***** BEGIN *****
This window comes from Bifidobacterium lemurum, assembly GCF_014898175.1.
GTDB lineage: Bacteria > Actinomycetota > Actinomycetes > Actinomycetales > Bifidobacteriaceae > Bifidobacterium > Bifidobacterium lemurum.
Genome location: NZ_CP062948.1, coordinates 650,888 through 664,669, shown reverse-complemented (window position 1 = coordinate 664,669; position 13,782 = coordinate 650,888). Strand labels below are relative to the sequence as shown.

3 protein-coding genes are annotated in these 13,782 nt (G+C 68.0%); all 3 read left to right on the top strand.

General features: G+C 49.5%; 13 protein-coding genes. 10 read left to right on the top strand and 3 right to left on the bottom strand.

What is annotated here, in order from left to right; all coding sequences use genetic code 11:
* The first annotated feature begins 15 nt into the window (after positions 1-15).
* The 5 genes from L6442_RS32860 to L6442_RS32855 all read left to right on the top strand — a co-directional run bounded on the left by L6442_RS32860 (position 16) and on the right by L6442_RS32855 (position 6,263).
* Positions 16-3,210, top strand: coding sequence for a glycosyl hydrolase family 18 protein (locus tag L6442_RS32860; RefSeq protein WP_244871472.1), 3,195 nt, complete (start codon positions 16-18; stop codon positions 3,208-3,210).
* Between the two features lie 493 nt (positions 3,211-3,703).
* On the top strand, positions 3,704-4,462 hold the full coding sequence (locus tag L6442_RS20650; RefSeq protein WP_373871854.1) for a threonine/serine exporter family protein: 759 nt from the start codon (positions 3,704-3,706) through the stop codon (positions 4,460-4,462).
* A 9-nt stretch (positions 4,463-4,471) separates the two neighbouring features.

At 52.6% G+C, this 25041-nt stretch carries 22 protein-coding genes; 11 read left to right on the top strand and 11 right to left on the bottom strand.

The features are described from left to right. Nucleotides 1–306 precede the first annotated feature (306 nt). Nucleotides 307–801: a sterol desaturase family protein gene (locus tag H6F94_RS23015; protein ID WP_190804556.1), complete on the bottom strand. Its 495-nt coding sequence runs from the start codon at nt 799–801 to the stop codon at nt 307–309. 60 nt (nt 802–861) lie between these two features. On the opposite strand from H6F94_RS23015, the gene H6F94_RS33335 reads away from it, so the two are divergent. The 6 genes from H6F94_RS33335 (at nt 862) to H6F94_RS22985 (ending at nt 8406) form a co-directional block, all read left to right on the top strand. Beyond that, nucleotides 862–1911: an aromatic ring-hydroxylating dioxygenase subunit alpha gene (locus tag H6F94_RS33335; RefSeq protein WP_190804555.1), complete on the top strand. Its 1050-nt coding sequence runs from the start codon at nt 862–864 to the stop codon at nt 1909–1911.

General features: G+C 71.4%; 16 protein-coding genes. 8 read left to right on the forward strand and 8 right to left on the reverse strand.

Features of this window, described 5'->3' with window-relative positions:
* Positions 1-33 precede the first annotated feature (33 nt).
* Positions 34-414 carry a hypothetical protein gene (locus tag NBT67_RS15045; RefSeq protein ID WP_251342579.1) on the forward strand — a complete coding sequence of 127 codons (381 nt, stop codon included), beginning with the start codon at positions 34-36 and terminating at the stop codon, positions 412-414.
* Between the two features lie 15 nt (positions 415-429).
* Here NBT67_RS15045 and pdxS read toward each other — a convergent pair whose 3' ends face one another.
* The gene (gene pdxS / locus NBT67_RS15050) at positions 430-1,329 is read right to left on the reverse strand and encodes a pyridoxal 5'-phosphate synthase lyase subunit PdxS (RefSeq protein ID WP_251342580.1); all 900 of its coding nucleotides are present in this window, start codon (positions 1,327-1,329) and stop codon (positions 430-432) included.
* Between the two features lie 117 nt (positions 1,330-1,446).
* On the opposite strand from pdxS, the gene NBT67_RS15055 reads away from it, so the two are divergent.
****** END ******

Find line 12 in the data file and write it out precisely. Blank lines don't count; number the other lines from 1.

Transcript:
* A 9-nt stretch (positions 4,463-4,471) separates the two neighbouring features.